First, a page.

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HUBBLE'S DEEP VIEW OF THE UNIVERSE UNVEILS EARLIEST GALAXIES

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  • uforaport@wp.pl
    http://observe.arc.nasa.gov/stsci/hubbledev/db/2004/07/images/a/formats/print.jpg HUBBLE S DEEP VIEW OF THE UNIVERSE UNVEILS EARLIEST GALAXIES Astronomers
    Message 1 of 1 , Mar 9, 2004
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      HUBBLE'S DEEP VIEW OF THE UNIVERSE UNVEILS EARLIEST GALAXIES

      Astronomers today unveiled the deepest portrait of the
      visible universe ever taken. A one million second long exposure
      taken by NASA's Hubble Space Telescope (HST) may reveal the
      first galaxies to emerge from the so-called "dark ages" shortly
      after the big bang.

      The new image, called the Hubble Ultra Deep Field (HUDF),
      should offer new insights into what types of objects reheated
      the cold, dark universe about one billion years after the big
      bang, when stars first started to shine, about 13 billion years
      ago. The image reveals some galaxies at distances until now too
      faint to be seen even in Hubble's previous faraway looks,
      called the Hubble Deep Fields (HDFs), taken in 1995 and 1998.

      "Hubble takes us to within a stone's throw of the big bang
      itself," said Massimo Stiavelli of the Space Telescope Science
      Institute (STScI) in Baltimore, and the HUDF project lead. A
      key question for HUDF astronomers is whether the universe
      appears the same at this very early time as it does when the
      cosmos was between one and two billion years old.

      The HUDF field contains an estimated 10,000 galaxies. In
      ground-based images, the patch of sky in which the galaxies
      reside is largely empty, just one-tenth the diameter of the
      full moon. Located in the constellation Fornax, the region is
      below the constellation Orion.

      This new view is actually two separate images taken by Hubble's
      Advanced Camera for Surveys (ACS) and the Near Infrared Camera
      and Multi-object Spectrometer (NICMOS). The combination of ACS
      and NICMOS images will be used to search for galaxies that
      existed between 800 and 400 million years after the big bang.

      The ACS field is studded with a wide range of galaxies of
      various sizes, shapes, and colors. In vibrant contrast to the
      image's rich harvest of classic spiral and elliptical galaxies,
      there is a zoo of oddball galaxies littering the field. Some
      look like toothpicks, others like links on a bracelet. A few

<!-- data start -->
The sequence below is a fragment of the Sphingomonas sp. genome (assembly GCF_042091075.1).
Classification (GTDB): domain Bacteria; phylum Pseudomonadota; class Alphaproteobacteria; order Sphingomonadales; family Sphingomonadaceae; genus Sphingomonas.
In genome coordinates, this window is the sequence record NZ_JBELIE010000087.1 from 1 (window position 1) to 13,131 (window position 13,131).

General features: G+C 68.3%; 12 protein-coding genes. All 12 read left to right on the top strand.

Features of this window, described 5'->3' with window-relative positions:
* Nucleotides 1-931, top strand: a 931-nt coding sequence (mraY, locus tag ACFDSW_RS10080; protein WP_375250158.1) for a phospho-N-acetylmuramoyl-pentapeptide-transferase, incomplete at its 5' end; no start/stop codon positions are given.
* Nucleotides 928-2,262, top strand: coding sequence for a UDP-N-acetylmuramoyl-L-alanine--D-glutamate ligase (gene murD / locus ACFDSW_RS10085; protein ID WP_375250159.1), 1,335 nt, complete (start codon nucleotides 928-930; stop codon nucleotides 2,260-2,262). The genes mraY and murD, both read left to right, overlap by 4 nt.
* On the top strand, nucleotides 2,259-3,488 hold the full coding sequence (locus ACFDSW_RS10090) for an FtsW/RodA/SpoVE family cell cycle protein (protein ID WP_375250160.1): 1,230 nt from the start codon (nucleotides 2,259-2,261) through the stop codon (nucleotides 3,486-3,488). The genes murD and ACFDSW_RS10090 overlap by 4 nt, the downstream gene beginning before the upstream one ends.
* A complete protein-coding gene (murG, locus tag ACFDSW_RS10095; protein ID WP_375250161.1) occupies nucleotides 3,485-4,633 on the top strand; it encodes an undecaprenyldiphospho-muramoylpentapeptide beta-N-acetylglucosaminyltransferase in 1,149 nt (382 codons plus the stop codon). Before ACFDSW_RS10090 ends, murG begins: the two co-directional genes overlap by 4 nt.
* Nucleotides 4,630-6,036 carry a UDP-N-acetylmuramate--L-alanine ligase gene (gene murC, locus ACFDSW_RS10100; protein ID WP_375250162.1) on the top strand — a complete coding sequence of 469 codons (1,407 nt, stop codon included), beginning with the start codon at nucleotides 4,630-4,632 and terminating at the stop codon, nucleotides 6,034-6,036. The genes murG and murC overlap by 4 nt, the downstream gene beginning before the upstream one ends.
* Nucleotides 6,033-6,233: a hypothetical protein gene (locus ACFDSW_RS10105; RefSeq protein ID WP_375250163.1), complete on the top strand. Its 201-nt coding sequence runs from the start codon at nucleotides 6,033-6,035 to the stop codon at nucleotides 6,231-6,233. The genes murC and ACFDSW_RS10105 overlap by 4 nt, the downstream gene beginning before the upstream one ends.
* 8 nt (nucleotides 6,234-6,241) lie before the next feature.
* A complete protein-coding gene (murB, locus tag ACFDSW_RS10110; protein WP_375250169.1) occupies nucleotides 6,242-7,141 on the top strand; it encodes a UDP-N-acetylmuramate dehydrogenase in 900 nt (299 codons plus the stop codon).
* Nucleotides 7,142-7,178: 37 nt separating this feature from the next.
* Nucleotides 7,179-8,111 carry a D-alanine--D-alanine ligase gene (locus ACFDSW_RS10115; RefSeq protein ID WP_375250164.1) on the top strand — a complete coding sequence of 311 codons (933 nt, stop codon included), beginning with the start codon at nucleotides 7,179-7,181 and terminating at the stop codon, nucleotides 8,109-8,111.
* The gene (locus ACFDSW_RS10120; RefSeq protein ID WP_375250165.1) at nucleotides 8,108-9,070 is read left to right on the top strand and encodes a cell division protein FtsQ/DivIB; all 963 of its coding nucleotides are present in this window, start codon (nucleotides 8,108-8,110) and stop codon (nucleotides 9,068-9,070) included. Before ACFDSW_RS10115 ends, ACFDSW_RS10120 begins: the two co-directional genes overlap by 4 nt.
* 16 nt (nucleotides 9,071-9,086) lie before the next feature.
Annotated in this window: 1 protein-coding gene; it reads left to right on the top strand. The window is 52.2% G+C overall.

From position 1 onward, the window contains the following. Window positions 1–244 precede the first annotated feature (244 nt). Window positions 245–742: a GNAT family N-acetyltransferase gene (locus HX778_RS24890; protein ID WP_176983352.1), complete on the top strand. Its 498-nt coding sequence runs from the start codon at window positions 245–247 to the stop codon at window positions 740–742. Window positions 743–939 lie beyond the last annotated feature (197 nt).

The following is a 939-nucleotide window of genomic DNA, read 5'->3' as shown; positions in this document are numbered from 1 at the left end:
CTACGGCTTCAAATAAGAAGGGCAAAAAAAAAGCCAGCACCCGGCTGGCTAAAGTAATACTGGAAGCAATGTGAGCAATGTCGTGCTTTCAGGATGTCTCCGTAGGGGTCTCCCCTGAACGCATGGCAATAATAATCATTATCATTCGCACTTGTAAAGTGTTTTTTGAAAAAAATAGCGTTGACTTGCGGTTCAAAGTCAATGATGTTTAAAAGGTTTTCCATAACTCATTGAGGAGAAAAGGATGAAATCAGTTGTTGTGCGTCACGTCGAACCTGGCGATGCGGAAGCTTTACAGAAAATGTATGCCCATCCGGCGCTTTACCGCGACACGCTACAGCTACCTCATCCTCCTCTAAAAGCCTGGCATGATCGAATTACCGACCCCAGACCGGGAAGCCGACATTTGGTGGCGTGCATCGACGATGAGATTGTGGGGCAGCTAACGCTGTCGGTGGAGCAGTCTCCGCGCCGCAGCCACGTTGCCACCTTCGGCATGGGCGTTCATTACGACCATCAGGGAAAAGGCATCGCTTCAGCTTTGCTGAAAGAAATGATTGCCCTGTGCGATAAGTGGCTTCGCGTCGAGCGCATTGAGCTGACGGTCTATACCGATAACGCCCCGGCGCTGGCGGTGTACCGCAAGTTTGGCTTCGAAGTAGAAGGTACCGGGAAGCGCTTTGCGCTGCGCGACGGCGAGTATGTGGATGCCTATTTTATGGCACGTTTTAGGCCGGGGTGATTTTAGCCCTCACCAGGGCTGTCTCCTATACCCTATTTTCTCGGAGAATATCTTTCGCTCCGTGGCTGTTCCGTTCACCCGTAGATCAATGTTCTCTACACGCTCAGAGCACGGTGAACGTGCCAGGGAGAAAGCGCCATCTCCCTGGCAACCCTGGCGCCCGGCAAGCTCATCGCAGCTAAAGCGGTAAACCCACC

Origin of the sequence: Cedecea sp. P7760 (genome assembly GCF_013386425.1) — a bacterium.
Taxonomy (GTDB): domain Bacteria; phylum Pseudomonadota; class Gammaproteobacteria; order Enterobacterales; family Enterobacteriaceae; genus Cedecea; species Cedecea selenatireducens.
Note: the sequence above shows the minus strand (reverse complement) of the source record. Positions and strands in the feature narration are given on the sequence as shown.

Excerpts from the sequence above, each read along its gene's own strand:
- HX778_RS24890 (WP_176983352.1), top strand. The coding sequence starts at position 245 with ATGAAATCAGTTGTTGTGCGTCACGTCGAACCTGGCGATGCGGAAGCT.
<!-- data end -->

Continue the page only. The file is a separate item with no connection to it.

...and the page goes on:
galaxies appear to be interacting. These oddball galaxies, that
      existed 800 million years after the big bang, chronicle a
      period when the universe was chaotic, when order and structure
      were just beginning to emerge.

      The NICMOS reveals the farthest galaxies ever seen, perhaps
      just some 400 million years after the birth of the cosmos.
      That's because the expanding universe has stretched their light
      into the near-infrared portion of the spectrum, where NICMOS
      observes.

      "The images will also help us prepare for the next step from
      NICMOS on Hubble to the forthcoming James Webb Space Telescope.
      The NICMOS images reach back to the distance and time that Webb
      is destined to explore at much greater sensitivity," explained
      Rodger Thompson of the University of Arizona and the NICMOS
      principal investigator.

      The entire HUDF was observed with the advanced camera's "grism"
      spectrograph, an instrument used to measure distances to these
      distant objects. "The grism spectra have already yielded the
      identification of about a thousand objects. Included among them
      are some of the intensely faint and red points of light in the
      ACS image, prime candidates for distant galaxies," said
      Sangeeta Malhotra of the STScI and Principal Investigator for
      the Ultra Deep Field's ACS grism follow-up study. "Based on
      those identifications, some of these objects are among the
      farthest and youngest galaxies ever seen. The grism spectra
      also distinguish among other types of very red objects, such as
      old and dusty red galaxies, quasars and cool dwarf stars," he
      said.

      The ACS picture required a series of exposures taken over the
      course of 400 HST orbits around Earth from Sept. 24, 2003, to
      Jan. 16, 2004. The size of a phone booth, ACS captured ancient
      photons of light that began traversing the universe even before
      Earth existed. Photons of light from the very faintest objects
      arrived at a trickle of one photon per minute, as opposed to
      millions of photons per minute from nearer galaxies.

      The STScI is operated by the Association of Universities for
      Research in Astronomy, Inc. under contract with NASA's Goddard
      Space Flight Center, Greenbelt, Md. The HST is a project of
      international cooperation between NASA and the European Space
      Agency.

      For information about NASA and agency projects on the Internet,
      visit:

      http://www.nasa.gov/formedia

      For HST images and information on the Internet, visit:

      http://hubblesite.org/news/2004/07



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